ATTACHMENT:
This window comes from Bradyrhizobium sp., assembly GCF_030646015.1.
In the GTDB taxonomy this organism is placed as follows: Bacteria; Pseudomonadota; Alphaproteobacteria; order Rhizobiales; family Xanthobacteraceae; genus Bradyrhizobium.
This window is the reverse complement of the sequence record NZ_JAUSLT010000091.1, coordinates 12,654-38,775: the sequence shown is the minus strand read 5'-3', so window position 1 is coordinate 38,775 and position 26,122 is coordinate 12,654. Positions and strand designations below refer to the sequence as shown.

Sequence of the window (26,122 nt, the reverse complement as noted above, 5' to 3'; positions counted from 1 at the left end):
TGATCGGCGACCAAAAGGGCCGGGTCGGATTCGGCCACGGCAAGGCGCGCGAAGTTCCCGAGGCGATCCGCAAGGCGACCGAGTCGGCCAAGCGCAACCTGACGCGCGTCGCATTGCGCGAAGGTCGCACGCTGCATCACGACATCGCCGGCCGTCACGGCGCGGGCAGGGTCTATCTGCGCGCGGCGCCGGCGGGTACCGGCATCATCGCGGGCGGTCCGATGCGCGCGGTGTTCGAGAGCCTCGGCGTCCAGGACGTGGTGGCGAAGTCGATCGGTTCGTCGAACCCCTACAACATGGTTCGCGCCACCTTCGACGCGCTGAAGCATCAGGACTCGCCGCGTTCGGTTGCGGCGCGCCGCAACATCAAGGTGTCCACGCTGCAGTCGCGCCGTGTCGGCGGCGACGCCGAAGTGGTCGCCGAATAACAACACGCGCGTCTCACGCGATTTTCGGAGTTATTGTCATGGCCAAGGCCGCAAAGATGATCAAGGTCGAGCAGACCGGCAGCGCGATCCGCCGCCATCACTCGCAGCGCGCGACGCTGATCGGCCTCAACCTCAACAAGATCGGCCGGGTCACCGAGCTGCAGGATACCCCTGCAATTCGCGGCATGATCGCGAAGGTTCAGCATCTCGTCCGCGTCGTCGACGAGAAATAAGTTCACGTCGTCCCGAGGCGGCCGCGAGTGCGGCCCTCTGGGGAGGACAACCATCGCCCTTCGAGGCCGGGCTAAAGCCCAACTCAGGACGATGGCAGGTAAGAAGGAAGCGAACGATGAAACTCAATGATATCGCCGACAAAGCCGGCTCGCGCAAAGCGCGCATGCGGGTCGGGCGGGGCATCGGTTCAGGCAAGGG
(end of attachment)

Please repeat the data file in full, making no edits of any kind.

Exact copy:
This window comes from Bradyrhizobium sp., assembly GCF_030646015.1.
In the GTDB taxonomy this organism is placed as follows: Bacteria; Pseudomonadota; Alphaproteobacteria; order Rhizobiales; family Xanthobacteraceae; genus Bradyrhizobium.
This window is the reverse complement of the sequence record NZ_JAUSLT010000091.1, coordinates 12,654-38,775: the sequence shown is the minus strand read 5'-3', so window position 1 is coordinate 38,775 and position 26,122 is coordinate 12,654. Positions and strand designations below refer to the sequence as shown.

Sequence of the window (26,122 nt, the reverse complement as noted above, 5' to 3'; positions counted from 1 at the left end):
TGATCGGCGACCAAAAGGGCCGGGTCGGATTCGGCCACGGCAAGGCGCGCGAAGTTCCCGAGGCGATCCGCAAGGCGACCGAGTCGGCCAAGCGCAACCTGACGCGCGTCGCATTGCGCGAAGGTCGCACGCTGCATCACGACATCGCCGGCCGTCACGGCGCGGGCAGGGTCTATCTGCGCGCGGCGCCGGCGGGTACCGGCATCATCGCGGGCGGTCCGATGCGCGCGGTGTTCGAGAGCCTCGGCGTCCAGGACGTGGTGGCGAAGTCGATCGGTTCGTCGAACCCCTACAACATGGTTCGCGCCACCTTCGACGCGCTGAAGCATCAGGACTCGCCGCGTTCGGTTGCGGCGCGCCGCAACATCAAGGTGTCCACGCTGCAGTCGCGCCGTGTCGGCGGCGACGCCGAAGTGGTCGCCGAATAACAACACGCGCGTCTCACGCGATTTTCGGAGTTATTGTCATGGCCAAGGCCGCAAAGATGATCAAGGTCGAGCAGACCGGCAGCGCGATCCGCCGCCATCACTCGCAGCGCGCGACGCTGATCGGCCTCAACCTCAACAAGATCGGCCGGGTCACCGAGCTGCAGGATACCCCTGCAATTCGCGGCATGATCGCGAAGGTTCAGCATCTCGTCCGCGTCGTCGACGAGAAATAAGTTCACGTCGTCCCGAGGCGGCCGCGAGTGCGGCCCTCTGGGGAGGACAACCATCGCCCTTCGAGGCCGGGCTAAAGCCCAACTCAGGACGATGGCAGGTAAGAAGGAAGCGAACGATGAAACTCAATGATATCGCCGACAAAGCCGGCTCGCGCAAAGCGCGCATGCGGGTCGGGCGGGGCATCGGTTCAGGCAAGGG